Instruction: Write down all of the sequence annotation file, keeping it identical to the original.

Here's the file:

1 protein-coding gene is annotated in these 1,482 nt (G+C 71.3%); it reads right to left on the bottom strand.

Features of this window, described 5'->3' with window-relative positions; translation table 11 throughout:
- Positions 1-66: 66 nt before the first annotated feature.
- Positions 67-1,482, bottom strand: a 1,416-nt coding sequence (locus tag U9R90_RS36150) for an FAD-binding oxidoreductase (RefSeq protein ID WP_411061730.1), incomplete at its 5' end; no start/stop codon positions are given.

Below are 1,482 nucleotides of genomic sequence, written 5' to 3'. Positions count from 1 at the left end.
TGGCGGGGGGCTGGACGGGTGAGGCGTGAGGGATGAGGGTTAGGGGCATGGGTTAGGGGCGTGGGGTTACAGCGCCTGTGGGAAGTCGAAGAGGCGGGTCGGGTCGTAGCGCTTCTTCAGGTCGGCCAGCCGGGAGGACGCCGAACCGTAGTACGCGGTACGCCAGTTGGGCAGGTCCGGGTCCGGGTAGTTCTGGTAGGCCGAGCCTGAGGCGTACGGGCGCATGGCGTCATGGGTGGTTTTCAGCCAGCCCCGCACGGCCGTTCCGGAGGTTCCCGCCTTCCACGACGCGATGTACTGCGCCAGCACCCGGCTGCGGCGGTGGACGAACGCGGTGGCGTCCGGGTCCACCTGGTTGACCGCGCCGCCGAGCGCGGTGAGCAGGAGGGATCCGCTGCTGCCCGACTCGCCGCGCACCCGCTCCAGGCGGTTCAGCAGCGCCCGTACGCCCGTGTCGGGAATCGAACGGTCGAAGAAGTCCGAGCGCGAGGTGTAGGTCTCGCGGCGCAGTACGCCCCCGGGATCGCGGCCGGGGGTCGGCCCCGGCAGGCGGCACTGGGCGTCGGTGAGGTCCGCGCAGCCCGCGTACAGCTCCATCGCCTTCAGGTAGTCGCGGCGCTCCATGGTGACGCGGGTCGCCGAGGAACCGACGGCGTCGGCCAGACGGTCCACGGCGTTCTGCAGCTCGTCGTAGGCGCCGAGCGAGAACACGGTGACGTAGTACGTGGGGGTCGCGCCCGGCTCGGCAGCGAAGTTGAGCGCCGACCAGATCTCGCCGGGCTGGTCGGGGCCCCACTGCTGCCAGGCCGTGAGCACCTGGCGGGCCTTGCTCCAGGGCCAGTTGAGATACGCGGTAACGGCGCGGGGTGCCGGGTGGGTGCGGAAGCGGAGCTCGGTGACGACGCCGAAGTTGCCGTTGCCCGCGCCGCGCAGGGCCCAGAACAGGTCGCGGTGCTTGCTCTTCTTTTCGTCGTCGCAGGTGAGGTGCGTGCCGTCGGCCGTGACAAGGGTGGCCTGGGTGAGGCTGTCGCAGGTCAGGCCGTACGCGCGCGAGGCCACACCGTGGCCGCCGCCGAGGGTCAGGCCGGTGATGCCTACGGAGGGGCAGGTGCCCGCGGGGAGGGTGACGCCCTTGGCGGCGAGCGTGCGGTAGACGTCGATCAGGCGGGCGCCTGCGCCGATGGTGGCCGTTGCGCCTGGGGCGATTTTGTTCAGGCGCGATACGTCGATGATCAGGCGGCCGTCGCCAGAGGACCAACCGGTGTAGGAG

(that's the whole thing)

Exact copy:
1 protein-coding gene is annotated in these 1,482 nt (G+C 71.3%); it reads right to left on the bottom strand.

Features of this window, described 5'->3' with window-relative positions; translation table 11 throughout:
- Positions 1-66: 66 nt before the first annotated feature.
- Positions 67-1,482, bottom strand: a 1,416-nt coding sequence (locus tag U9R90_RS36150) for an FAD-binding oxidoreductase (RefSeq protein ID WP_411061730.1), incomplete at its 5' end; no start/stop codon positions are given.

Below are 1,482 nucleotides of genomic sequence, written 5' to 3'. Positions count from 1 at the left end.
TGGCGGGGGGCTGGACGGGTGAGGCGTGAGGGATGAGGGTTAGGGGCATGGGTTAGGGGCGTGGGGTTACAGCGCCTGTGGGAAGTCGAAGAGGCGGGTCGGGTCGTAGCGCTTCTTCAGGTCGGCCAGCCGGGAGGACGCCGAACCGTAGTACGCGGTACGCCAGTTGGGCAGGTCCGGGTCCGGGTAGTTCTGGTAGGCCGAGCCTGAGGCGTACGGGCGCATGGCGTCATGGGTGGTTTTCAGCCAGCCCCGCACGGCCGTTCCGGAGGTTCCCGCCTTCCACGACGCGATGTACTGCGCCAGCACCCGGCTGCGGCGGTGGACGAACGCGGTGGCGTCCGGGTCCACCTGGTTGACCGCGCCGCCGAGCGCGGTGAGCAGGAGGGATCCGCTGCTGCCCGACTCGCCGCGCACCCGCTCCAGGCGGTTCAGCAGCGCCCGTACGCCCGTGTCGGGAATCGAACGGTCGAAGAAGTCCGAGCGCGAGGTGTAGGTCTCGCGGCGCAGTACGCCCCCGGGATCGCGGCCGGGGGTCGGCCCCGGCAGGCGGCACTGGGCGTCGGTGAGGTCCGCGCAGCCCGCGTACAGCTCCATCGCCTTCAGGTAGTCGCGGCGCTCCATGGTGACGCGGGTCGCCGAGGAACCGACGGCGTCGGCCAGACGGTCCACGGCGTTCTGCAGCTCGTCGTAGGCGCCGAGCGAGAACACGGTGACGTAGTACGTGGGGGTCGCGCCCGGCTCGGCAGCGAAGTTGAGCGCCGACCAGATCTCGCCGGGCTGGTCGGGGCCCCACTGCTGCCAGGCCGTGAGCACCTGGCGGGCCTTGCTCCAGGGCCAGTTGAGATACGCGGTAACGGCGCGGGGTGCCGGGTGGGTGCGGAAGCGGAGCTCGGTGACGACGCCGAAGTTGCCGTTGCCCGCGCCGCGCAGGGCCCAGAACAGGTCGCGGTGCTTGCTCTTCTTTTCGTCGTCGCAGGTGAGGTGCGTGCCGTCGGCCGTGACAAGGGTGGCCTGGGTGAGGCTGTCGCAGGTCAGGCCGTACGCGCGCGAGGCCACACCGTGGCCGCCGCCGAGGGTCAGGCCGGTGATGCCTACGGAGGGGCAGGTGCCCGCGGGGAGGGTGACGCCCTTGGCGGCGAGCGTGCGGTAGACGTCGATCAGGCGGGCGCCTGCGCCGATGGTGGCCGTTGCGCCTGGGGCGATTTTGTTCAGGCGCGATACGTCGATGATCAGGCGGCCGTCGCCAGAGGACCAACCGGTGTAGGAG